For the past six quarters -- 18 months to you and me -- a trend has been afoot in the pay-TV industry. According to website AllThingsD, which keeps track of such things, every three months that it's checked in on Comcast's customer counts recently, it's found fewer and fewer people subscribing to the cable behemoth.
37,000 people "cut the cord" with Comcast in the first quarter of 2012.
176,000 more abandoned its service in Q2 2012.
Three months later, 117,000 more left. Only 7,000 left in Q4 (when cable companies push big discounts to attract customers for the coming year). But then 60,000 were out the door in Q1 2013, 159,000 in Q2 2013, and most recently, another 129,000 in Q3.
Across the cable industry, everyone from Time Warner (TWC) to Charter (CHTR) to Mediacom is seeing similar patterns play out, as customers defect to competing television offerings by satellite and telecom providers (think Verizon (VZ) FiOS, or AT&T (T) U-Verse). Meanwhile, the traditional "cable companies" have seen a combined loss of more than 3.1 million customers over the past 18 months.
The Trend That Is Your Friend
If this sounds like a trend likely to strike fear into the hearts of Comcast cable execs -- well, it should.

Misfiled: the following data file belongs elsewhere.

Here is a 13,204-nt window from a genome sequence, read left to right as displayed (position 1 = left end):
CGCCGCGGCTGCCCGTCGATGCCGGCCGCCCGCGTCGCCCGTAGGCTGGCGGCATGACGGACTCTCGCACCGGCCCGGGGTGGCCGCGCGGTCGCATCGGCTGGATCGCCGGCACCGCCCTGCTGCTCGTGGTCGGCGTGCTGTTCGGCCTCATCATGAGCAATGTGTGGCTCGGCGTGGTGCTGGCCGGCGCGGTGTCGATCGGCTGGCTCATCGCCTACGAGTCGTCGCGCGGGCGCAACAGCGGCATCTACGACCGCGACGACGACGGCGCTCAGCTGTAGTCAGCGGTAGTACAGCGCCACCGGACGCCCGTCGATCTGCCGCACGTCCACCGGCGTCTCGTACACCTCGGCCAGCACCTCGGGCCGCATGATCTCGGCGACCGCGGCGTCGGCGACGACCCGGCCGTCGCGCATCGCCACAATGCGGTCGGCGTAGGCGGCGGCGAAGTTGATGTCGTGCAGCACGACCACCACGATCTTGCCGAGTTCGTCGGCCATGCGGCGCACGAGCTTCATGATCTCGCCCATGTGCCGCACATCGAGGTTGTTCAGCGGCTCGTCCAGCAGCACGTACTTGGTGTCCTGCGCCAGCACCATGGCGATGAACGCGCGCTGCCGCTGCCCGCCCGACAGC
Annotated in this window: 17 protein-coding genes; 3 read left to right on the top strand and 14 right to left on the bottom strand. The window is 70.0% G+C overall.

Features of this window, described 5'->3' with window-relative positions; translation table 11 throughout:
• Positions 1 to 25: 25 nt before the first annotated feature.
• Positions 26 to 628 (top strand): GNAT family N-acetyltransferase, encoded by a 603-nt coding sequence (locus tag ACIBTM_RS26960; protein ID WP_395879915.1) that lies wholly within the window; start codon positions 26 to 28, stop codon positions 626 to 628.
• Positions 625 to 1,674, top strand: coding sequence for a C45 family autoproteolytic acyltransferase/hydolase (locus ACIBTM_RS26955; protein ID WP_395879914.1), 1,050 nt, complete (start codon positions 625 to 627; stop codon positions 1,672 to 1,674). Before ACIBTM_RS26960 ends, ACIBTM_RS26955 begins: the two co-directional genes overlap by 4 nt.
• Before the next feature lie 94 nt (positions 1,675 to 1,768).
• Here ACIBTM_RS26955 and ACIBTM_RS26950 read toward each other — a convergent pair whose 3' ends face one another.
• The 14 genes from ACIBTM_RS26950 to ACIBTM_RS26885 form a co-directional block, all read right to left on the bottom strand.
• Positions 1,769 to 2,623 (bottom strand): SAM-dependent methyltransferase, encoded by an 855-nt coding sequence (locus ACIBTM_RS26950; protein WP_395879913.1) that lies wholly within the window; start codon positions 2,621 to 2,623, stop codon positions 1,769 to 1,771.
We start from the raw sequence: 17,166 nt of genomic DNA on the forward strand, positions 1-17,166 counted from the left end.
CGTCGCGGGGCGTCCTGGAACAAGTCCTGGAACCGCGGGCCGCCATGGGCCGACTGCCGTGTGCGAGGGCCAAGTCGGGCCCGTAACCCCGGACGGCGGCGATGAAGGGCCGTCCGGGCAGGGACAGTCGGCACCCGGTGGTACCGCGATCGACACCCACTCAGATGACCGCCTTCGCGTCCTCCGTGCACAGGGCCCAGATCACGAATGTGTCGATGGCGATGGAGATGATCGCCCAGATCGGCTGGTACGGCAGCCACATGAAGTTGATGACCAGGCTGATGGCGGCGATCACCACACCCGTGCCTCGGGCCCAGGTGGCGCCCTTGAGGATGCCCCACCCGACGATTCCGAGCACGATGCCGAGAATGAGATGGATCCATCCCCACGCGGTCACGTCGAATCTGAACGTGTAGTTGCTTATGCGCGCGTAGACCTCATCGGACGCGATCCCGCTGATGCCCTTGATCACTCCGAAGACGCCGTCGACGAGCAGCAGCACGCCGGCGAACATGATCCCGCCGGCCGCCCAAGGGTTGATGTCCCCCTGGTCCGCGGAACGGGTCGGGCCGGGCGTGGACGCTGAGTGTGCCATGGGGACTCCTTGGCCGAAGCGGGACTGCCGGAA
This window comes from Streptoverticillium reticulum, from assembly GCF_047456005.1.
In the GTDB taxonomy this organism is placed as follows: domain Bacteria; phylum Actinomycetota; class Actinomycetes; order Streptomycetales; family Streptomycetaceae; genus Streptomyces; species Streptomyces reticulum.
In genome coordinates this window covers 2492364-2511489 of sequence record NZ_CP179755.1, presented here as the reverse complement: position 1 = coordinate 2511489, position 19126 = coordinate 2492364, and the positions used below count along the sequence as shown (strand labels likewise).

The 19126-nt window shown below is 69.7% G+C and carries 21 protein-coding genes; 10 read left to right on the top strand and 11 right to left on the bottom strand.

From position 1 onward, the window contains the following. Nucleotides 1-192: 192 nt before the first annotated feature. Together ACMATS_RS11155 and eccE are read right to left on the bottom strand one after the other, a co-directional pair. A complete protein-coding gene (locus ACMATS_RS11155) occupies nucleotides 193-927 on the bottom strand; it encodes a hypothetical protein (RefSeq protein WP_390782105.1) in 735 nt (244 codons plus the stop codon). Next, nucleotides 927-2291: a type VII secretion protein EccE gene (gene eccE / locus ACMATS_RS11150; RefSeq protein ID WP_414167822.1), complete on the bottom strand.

So in an attempt to stem the exodus, last month Comcast announced that it's going to try and give customers more of the kinds of services they want, and less of what they don't.
Dubbed "Internet Plus," Comcast's new bundle offering consists of four main parts:
- A basic cable subscription to 45 or so channels, including local television,
- The premium pay-TV channel HBO, plus HBO GO for mobile devices,
- High speed Internet access at speeds up to 25 Mbps,
- And a subscription to XFINITY Streampix, Comcast's answer to Netflix (NFLX), which includes complete access to full seasons of past television series such as "Lost," "30 Rock," and "Battlestar Galactica."
Oh, and the price? $40 to $50, depending on your location.
The Fine Print
Now don't get too excited. This is still Comcast we're talking about. They aren't offering a la carte cable, which would let you pick (and pay for) only the channels you watch. (For a whole host of reasons, that may never arrive.) And while it sounds like they've finally resigned themselves to the fact that they must give you an option of a basic deal that actually focuses on what you want, they're not necessarily going to make it easy for you.
Visit the Comcast homepage, for example, and you'll be hard pressed to find any mention of the new Internet Plus option. Search the site, and you'll be lucky if you find even a brief mention that you can call the company on their toll free line, and maybe get someone to set you up with this bundle. And naturally, the prices offered for it are promos: After a year, Comcast will try to bump them up to $70 a month.
But finally, at long last, it's out there. And now you know to ask.
Motley Fool contributor Rich Smith has no position in any stocks mentioned. The Motley Fool recommends Netflix. The Motley Fool owns shares of Netflix.